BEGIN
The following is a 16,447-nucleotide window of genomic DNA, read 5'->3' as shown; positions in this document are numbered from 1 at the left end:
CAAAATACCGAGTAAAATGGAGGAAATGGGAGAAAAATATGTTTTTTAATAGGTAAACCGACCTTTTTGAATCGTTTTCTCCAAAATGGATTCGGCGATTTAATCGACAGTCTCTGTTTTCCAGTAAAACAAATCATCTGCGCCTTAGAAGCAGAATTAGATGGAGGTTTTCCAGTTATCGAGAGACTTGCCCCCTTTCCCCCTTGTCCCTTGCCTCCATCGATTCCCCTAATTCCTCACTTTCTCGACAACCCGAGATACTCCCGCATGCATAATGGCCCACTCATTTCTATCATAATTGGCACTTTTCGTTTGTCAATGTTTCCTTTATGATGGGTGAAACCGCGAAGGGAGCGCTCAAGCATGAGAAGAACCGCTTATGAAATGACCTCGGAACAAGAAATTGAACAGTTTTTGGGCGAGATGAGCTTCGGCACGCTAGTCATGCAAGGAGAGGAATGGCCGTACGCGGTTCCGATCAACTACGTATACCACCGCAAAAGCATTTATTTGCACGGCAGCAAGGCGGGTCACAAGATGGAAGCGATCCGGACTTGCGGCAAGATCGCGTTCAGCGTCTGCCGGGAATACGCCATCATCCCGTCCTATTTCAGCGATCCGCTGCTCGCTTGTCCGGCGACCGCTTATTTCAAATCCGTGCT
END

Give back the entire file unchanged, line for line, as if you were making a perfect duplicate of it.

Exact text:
The following is a 16,447-nucleotide window of genomic DNA, read 5'->3' as shown; positions in this document are numbered from 1 at the left end:
CAAAATACCGAGTAAAATGGAGGAAATGGGAGAAAAATATGTTTTTTAATAGGTAAACCGACCTTTTTGAATCGTTTTCTCCAAAATGGATTCGGCGATTTAATCGACAGTCTCTGTTTTCCAGTAAAACAAATCATCTGCGCCTTAGAAGCAGAATTAGATGGAGGTTTTCCAGTTATCGAGAGACTTGCCCCCTTTCCCCCTTGTCCCTTGCCTCCATCGATTCCCCTAATTCCTCACTTTCTCGACAACCCGAGATACTCCCGCATGCATAATGGCCCACTCATTTCTATCATAATTGGCACTTTTCGTTTGTCAATGTTTCCTTTATGATGGGTGAAACCGCGAAGGGAGCGCTCAAGCATGAGAAGAACCGCTTATGAAATGACCTCGGAACAAGAAATTGAACAGTTTTTGGGCGAGATGAGCTTCGGCACGCTAGTCATGCAAGGAGAGGAATGGCCGTACGCGGTTCCGATCAACTACGTATACCACCGCAAAAGCATTTATTTGCACGGCAGCAAGGCGGGTCACAAGATGGAAGCGATCCGGACTTGCGGCAAGATCGCGTTCAGCGTCTGCCGGGAATACGCCATCATCCCGTCCTATTTCAGCGATCCGCTGCTCGCTTGTCCGGCGACCGCTTATTTCAAATCCGTGCT